2. In the UK, you get a 33% discount on your sentence if you plead guilty. This is the law and applies to terrorists as much as anybody else. You can form your own view on whether this is right or not.

    These men received (around about) 13 year sentences which equates to about six years of jailtime (after rounding and accounting for the year they spent on remand). This fact is reported in the headline.

    But then, when the article reports the sentence they would have got if they were found guilty their sentence would have been ‘approximately 20 years.’ Conveniently, the author has neglected to mention rule #1 which turns this ’20 year sentence’ into 10 years of jailtime.

    So then when we consider the two possible sentences side by side – Guilty plea = 13 years (6 in jail) / found Guilty = 20 years (10 in jail) – we can see that actually all the court has done here is properly applied rule #2. There’s been no lenient treatment or appeasement here, the court has simply followed the same rules which apply to every defendant up and down the country every day of the week.

    • anneinpt says:

      Sam, thank you for your explanation and welcome to my blog.

      Newspapers are indeed notoriously inaccurate when it comes to statistics. However, even though, as you say, the sentences handed down were not especially lenient towards the terrorists, i.e. no more lenient than to any other criminal, I still wanted to point out the absurdity of this.

      I also think it ridiculous that Lord Phillips is concerned that harsh sentences will incur yet more terrorism. That attitude is the epitome of appeasement, which as bitter experience has shown us, does not help in any event.

      • Sam says:

        Hi Anne,

        I don’t think that Lord Phillips was arguing for appeasement or suggesting that we keep terrorists out of jail. He certainly wasn’t throwing his weight behind the RUSI report which was published several years after he spoke (in July 2008).

        Lord Phillips said:

        “Care has to be taken to ensure that the sentence was not disproportionate to the facts of the particular offences,”

        and

        “If sentences were imposed which were more severe than the circumstances of the particular case warranted, that would be likely to inflame rather than deter extremism,”

        Notice that in both quotes, he is arguing that sentences should not be excessive – he is not arguing that sentences should be harsh or that terrorists should not be given long prison terms, just that the punishment should match the crime. This is just a general rule of sentencing – I don’t think that murderers or rapists should receive excessive or disproportionate sentences, but that doesn’t mean they shouldn’t go to jail for a long time.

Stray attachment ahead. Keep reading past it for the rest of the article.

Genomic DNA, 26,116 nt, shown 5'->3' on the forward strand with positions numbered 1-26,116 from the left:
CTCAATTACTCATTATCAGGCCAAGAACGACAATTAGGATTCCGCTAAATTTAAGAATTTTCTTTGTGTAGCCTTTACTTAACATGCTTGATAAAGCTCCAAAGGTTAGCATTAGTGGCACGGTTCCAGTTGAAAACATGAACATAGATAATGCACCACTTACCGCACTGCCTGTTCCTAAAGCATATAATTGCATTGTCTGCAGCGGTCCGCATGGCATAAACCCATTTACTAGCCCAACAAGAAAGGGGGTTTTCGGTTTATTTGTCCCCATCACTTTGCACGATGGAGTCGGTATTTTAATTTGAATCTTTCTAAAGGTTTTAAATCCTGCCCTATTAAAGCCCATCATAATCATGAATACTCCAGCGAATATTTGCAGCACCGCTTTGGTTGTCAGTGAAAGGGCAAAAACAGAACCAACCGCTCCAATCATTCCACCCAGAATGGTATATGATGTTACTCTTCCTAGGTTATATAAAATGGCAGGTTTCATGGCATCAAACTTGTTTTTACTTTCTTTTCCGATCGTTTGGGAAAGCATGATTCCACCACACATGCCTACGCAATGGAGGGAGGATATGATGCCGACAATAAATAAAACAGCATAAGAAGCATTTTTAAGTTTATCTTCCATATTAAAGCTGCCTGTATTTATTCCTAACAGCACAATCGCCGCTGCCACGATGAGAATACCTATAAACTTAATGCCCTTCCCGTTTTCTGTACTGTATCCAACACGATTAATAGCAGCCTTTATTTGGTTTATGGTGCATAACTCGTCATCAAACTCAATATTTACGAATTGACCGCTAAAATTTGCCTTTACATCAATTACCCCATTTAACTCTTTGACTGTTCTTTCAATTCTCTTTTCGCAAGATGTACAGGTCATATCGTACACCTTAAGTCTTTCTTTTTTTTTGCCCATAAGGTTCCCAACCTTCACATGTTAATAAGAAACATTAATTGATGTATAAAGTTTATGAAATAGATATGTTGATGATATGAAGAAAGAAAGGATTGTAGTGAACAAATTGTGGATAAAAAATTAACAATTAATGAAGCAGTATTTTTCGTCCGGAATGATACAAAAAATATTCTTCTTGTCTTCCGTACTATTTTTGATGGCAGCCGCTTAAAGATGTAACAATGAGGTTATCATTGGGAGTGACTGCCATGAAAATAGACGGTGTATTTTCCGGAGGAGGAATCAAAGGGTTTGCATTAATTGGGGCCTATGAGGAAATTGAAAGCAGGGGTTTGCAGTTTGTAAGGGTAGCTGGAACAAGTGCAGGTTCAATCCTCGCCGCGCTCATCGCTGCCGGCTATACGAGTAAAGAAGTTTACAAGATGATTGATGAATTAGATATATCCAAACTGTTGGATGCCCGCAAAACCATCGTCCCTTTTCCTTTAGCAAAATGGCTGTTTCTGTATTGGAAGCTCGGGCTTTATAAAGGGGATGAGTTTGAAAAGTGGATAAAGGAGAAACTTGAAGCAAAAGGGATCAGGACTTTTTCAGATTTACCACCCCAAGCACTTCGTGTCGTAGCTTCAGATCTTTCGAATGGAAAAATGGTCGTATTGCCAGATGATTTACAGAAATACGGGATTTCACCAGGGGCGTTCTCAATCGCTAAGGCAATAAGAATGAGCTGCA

Phillips also argued for giving severe ‘deterrant’ sentences to terrorists in the same paragraph but this is not mentioned in the Telegraph article:

        “It is true that terrorist acts are usually extremely serious and that sentences for
        terrorist offences should reflect the need to deter others.”

        In my view, his comments are careful and measured and do not reflect an attitude of appeasement which, frankly, I don’t believe exists.

        I’m sorry if I appear confrontational – that’s not my intention – I think that by changing the context of some innocous quotes, the Telegraph has distorted some essentially sensible and unobjectionable quotes. The alternative to Lord Phillps approach would seem to be to give out sentences which do not match the facts of the case which logically seems absurd.

        I suppose my suggestion to you would be to buy a different paper.

        *Phillip’s quotes were made in the context of a Court of Appeal judgment given on 8 July 2008 in the case of R v Abdul Rahman. You can access it at http://www.bailii.org/ew/cases/EWCA/Crim/2008/1465.html The Telegraph quotes are from paragraph 8.

        • anneinpt says:

          Apologies Sam. Your comment got caught in my spam filter for no earthly reason.

          I accept that you may very well be right about Lord Phillips. I can only judge by what the Telegraph wrote and/or implied, and you are also very possibly correct that the paper was sensationalizing Lord Philips’ words for its own ratings.

          Assuming that to be the case, then I apologise to Lord Phillips for considering him an appeaser. That is simply the way his words came across from the article. You don’t need to apologise for being confrontational – I didn’t feel any ill-will from you – and debate is the lifeblood of this blog.

          I suppose my suggestion to you would be to buy a different paper.

          LOL! I don’t actually buy the paper, just read it online. I actually like to read papers which do not agree with my point of view – it makes life more interesting and gives me more material for my blog! :-).

          Seriously, as a rule, the Telegraph is the least bad of the UK’s newspapers, at least regarding its Middle East reporting, though there have been some bumps along the way recently.

  3. bill says:

    anneinpt says:
    3 February 2012 at 09:24 am
    SIGN ME UP!”

    Silly Earl. First you gotta blow something up. Or at least plan to…I have a few suggestions :-p

    Watchit Anne, it’s talk like that that got these blokes banged up